A holistic approach is also vital here. Even though HR and the marketing department typically partner for branding strategies, the employer brand is owned by the whole company and should be integrated into every facet of the organization.
Quick tip: Adopt an approach that integrates a community aspect to employer branding, and focus on maintaining this strategy throughout the employment life cycle. Consider integrating corporate, consumer and employer brands into one unified brand lens.
3. A disconnect in communication
Employers continue to fail at communicating their needs to job seekers. The "Multi-Generational Job Search Study 2014" found that 61 percent of 2,978 HR professionals surveyed agreed that companies believed their talent needs had changed over the past two years, but 54 percent of them hadn't communicated those changes to the student marketplace.
The disconnect that apparently exists will be costly. Specifically, turnover rates may increase. A recent CareerBuilder study found that 73 percent of the 2,002 hiring managers surveyed said that making a bad hire was far more costly than leaving a position open.
Retention starts with recruiting. So, hring managers need to communicate their organizations' expectations and values to attract top talent and make good hires. Otherwise, job seekers may sense an internal disengagement.
Aside from creating clear job descriptions and building a consistent brand, employers need to be transparent with job seekers about what the hiring process looks like. Fifty-eight percent of HR professionals surveyed for the CareerBuilder study said that they didn't communicate how long the process would take, and another 52 percent said they responded to less than half of the applicants.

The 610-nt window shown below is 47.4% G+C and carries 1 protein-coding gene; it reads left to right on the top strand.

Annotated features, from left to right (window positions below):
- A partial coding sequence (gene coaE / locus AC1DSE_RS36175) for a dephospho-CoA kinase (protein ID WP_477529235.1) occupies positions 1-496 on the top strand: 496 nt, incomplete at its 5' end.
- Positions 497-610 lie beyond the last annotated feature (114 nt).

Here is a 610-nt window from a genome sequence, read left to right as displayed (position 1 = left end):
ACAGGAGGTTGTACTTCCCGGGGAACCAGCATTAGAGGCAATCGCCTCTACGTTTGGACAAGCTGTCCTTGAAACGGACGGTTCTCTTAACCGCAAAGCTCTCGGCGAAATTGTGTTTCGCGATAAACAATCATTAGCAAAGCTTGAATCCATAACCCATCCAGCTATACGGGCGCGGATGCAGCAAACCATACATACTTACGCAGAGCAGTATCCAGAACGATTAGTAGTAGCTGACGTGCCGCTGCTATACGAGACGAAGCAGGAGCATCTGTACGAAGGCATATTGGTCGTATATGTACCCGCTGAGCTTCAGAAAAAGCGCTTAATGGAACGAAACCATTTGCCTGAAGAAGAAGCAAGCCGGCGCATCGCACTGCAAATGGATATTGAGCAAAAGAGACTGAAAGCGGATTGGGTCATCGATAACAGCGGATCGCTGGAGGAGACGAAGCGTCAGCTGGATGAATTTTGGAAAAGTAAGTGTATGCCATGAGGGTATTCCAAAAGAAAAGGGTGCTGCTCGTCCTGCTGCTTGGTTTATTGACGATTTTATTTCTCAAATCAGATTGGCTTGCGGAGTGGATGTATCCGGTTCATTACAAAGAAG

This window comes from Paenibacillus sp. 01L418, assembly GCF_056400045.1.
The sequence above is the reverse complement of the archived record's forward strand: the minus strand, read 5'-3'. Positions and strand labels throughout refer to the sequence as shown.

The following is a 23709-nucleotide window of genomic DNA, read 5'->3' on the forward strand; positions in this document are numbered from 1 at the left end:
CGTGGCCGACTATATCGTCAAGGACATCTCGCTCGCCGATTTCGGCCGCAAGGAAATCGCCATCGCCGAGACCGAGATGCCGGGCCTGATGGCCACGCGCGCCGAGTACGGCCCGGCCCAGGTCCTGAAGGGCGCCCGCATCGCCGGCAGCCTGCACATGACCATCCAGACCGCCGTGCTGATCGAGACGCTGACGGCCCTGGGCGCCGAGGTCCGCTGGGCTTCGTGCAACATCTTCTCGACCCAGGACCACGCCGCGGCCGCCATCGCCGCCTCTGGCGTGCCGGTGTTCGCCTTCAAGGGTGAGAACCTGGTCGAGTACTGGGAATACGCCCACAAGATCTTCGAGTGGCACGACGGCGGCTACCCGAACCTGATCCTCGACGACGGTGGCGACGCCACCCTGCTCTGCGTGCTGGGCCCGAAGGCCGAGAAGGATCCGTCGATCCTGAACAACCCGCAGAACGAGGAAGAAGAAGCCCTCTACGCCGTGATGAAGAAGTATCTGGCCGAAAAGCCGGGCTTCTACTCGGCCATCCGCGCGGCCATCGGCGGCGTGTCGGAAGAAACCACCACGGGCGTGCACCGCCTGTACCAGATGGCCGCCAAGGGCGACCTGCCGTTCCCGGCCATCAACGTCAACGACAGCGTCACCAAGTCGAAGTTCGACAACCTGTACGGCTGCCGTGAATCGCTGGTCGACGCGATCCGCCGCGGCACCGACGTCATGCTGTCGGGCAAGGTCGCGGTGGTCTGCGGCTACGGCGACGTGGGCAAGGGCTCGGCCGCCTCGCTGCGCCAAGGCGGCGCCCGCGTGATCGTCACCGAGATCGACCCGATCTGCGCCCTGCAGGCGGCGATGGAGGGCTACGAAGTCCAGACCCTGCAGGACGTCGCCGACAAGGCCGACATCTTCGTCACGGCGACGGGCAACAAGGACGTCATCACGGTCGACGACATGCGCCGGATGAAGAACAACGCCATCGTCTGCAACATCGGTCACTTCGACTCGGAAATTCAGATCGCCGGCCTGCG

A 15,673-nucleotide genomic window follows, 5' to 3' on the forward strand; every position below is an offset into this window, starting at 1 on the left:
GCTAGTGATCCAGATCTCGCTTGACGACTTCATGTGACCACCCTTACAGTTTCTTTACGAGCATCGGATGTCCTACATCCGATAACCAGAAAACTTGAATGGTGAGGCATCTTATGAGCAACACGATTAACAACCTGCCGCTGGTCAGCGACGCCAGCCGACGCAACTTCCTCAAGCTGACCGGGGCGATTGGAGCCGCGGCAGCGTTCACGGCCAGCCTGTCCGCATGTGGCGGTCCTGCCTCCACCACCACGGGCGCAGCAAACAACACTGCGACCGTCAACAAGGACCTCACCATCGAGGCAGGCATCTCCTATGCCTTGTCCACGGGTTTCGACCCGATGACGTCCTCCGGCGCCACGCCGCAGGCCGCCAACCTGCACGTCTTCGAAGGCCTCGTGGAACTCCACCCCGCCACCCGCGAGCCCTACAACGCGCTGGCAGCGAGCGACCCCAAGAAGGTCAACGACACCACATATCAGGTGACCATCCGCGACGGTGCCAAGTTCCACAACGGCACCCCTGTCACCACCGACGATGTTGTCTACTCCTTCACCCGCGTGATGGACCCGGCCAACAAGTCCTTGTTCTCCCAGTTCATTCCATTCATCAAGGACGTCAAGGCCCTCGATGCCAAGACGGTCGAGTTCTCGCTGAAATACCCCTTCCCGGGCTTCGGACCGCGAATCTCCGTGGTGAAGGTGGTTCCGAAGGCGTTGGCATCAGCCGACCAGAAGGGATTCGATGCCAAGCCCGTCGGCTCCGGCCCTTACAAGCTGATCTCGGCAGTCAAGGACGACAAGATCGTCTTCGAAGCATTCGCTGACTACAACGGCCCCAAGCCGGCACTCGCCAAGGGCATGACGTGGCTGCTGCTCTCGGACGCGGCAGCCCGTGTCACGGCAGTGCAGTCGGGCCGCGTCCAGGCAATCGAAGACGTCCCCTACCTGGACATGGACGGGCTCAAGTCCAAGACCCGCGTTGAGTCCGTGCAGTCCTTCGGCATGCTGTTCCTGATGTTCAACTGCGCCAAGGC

Failing to communicate is a fast way to earn a reputation for poor recruiting tactics. In a world where companies are reviewed for their culture and recruitment, word travels fast.
Quick tip: Establish a timely hiring process, communicate the expectations and details of the process to job seekers and maintain communication throughout.
4. Poorly defined culture criteria
The best method for establishing company culture criteria, which is crucial to recruiting, is to develop a clear set of core values. Companies' teams need to brainstorm about what’s important before consolidating and defining what values matter most. Those values should be framed around the culture to ensure consistency.
With values in place, the company can implement internal programs to boost morale and maintain a strong culture. Making work/life balance a priority, for instance, shows that a company values its workforce as people, not just workers. Flexible schedules, like flex-time and the use of virtual workspaces, can help employees create that balance.
Quick tip: Offer collaborative social activities like pizza parties or gaming events to encourage employee engagement, and provide employees with training that supports their career development. Strategies that empower the workforce pave the road for a strong, unified company culture that can be expressed via branding.
How is your company deceiving job seekers and what are your plans for improving the hiring process?